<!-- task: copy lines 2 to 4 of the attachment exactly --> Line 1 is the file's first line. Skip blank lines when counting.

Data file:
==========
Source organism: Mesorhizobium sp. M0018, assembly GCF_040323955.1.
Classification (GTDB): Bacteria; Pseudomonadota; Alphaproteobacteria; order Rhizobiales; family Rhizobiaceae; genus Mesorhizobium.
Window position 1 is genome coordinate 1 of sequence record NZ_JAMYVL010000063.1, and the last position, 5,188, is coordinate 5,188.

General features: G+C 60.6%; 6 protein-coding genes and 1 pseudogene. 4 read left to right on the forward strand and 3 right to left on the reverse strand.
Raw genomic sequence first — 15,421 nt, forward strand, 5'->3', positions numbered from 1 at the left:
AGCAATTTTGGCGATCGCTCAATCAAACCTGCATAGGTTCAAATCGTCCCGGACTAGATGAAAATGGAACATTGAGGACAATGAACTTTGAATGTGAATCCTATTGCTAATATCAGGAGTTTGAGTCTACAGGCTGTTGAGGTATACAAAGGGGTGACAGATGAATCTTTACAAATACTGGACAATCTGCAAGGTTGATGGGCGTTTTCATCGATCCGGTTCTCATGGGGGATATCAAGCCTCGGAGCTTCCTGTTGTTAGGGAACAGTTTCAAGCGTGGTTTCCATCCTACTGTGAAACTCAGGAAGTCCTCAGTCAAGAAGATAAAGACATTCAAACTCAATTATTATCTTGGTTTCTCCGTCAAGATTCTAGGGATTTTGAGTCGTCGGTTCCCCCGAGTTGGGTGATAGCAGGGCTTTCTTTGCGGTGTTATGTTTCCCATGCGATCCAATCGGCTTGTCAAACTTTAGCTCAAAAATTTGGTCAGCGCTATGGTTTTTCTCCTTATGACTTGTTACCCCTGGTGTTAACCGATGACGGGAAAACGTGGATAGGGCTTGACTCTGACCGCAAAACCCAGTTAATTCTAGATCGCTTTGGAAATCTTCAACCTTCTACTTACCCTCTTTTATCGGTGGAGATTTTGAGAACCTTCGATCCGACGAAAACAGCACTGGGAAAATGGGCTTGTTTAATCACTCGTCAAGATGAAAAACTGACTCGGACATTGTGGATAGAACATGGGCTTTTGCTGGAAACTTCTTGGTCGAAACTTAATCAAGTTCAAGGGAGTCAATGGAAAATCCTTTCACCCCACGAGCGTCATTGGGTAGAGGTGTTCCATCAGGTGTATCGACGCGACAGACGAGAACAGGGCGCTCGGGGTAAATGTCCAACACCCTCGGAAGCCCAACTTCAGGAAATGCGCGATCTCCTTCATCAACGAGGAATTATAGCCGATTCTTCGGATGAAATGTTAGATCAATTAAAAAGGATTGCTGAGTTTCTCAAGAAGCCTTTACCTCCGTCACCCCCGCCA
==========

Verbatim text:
Classification (GTDB): Bacteria; Pseudomonadota; Alphaproteobacteria; order Rhizobiales; family Rhizobiaceae; genus Mesorhizobium.
Window position 1 is genome coordinate 1 of sequence record NZ_JAMYVL010000063.1, and the last position, 5,188, is coordinate 5,188.

General features: G+C 60.6%; 6 protein-coding genes and 1 pseudogene. 4 read left to right on the forward strand and 3 right to left on the reverse strand.